Most grouse hunters deploy dogs of some sort. Flushing dogs and pointing dogs dominate the landscape. Common breeds include the pointing breeds: German shorthair, German wirehair, English pointers, and English setters. The English pointers are less popular due to their desire to hunt one or two counties ahead of you; grouse hunters need a close-working dog, very close-working. If you cannot see your dog, he is ranging too far.

As one grouse hunter said, “I want to see my dog and feet at the same time.” 

While that may be a bit too close for many, you get the gist. 

Among the flushing breeds, spaniels dominate, with Brittanies and Springers being the most-popular. Recently the Boykin has gained popularity among grouse hunters. These smaller dogs can get into the cover the birds like and depend on. 

“Look for areas with thick multiflora roses, greenbrier, blackberries, and the like to find the grouse,” Neiduski said. “You want cover thick enough that if your hat gets knocked off your head, it won’t hit the ground.” 

Rabbit hunters are used to this kind of cover, but in the mountains of the Carolinas, it’s home to ruffed grouse.  

Grouse found in the mountains love the thickest cover available, especially areas that have been timbered and regenerated. (Photo by Pete Rogers)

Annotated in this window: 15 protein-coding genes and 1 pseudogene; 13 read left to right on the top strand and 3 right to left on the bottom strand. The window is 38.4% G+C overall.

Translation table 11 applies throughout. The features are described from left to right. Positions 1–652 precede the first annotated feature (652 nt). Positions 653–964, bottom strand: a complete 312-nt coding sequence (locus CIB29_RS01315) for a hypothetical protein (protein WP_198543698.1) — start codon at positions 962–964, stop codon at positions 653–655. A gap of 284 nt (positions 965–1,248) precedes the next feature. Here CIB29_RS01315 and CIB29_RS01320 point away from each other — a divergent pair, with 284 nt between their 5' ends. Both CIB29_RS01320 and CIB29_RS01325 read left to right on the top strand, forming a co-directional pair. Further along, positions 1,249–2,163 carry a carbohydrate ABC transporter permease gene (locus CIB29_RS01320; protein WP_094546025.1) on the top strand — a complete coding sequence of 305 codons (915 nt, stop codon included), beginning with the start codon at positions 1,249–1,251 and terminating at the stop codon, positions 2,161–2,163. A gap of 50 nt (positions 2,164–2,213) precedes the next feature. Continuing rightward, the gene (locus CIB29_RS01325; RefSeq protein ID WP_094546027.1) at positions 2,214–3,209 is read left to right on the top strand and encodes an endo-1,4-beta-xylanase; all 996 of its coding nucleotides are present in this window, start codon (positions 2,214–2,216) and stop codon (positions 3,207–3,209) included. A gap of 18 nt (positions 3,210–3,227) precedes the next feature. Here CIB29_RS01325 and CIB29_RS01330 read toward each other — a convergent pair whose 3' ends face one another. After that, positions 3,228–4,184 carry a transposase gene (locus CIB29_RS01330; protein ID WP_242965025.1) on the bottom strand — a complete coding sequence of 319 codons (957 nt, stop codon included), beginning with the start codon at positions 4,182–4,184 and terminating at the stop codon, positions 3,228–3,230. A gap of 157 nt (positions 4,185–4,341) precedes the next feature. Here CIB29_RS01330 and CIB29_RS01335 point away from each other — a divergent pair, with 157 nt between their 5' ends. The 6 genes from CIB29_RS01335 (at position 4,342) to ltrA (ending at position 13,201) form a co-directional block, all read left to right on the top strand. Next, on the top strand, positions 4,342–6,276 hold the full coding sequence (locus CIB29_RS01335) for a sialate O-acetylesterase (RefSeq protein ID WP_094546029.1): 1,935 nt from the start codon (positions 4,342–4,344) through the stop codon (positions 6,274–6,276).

Light and fast guns

Choosing a shotgun for grouse is essential. The classic side-by-side is a favorite. All gauges are represented on a hunt. However, it does seem that the old 16-gauge and a personal favorite 28-gauge side-by-side dominate the landscape. The CVA Bobwhite is perhaps the perfect grouse and woodcock gun. Weighing barely 51/2 pounds with screw-in chokes, it handles fast and accurately. And with close shooting being the norm, improved cylinder is great in both barrels. Carrying it 7 to 10 miles a day, the light weight and fast handling are crucial to prevent extra fatigue and to connect on the shots that present themselves. 

Grouse hunting in the Carolinas is not for the faint at heart, but as a friend, Bill Miller, put it, “What better way to spend an autumn day than walking through the woods with friends and a good dog, while pursuing the grandest of game birds.” 

It’s hard not to agree.

Woodcock are commonly found in the same areas as grouse, as long as the ground is soft. (Photo by Pete Rogers)

Two birds for one

One of the advantages of grouse hunting is that the season — Oct. 18-Feb. 28 in North Carolina and Nov. 25-March 1 in South Carolina — coincides with the migration of the woodcock, a favorite of many small-game hunters.  

Woodcock migrate from the northern states to the southern states as the weather pushes them. These odd-looking gamebirds are usually found in the same thick cover as grouse — as long as the ground is damp. Woodcock feed exclusively on earthworms, and they need moist ground to find these slimy delicacies. 

Easy to identify, the woodcock is small, barely weighing 4 to 5 ounces with a bill that is 3 to 4 inches long. They are fast and agile but not good fliers for a migratory bird. Typically, woodcock will fly straight up to clear the understory and then take off. Shotgunners should wait until they reach their apex of height before pulling the trigger. Holding tight, it is not uncommon for woodcock to flush within inches of your feet.

About Pete Rogers 163 Articles
Pete Rogers of Taylors, S.C., is employed with the USDA Wildlife Services and has been a sporting writer and photographer for over a decade. He has a real passion for trapping and enjoys sharing his outdoors experiences with his wife and five children.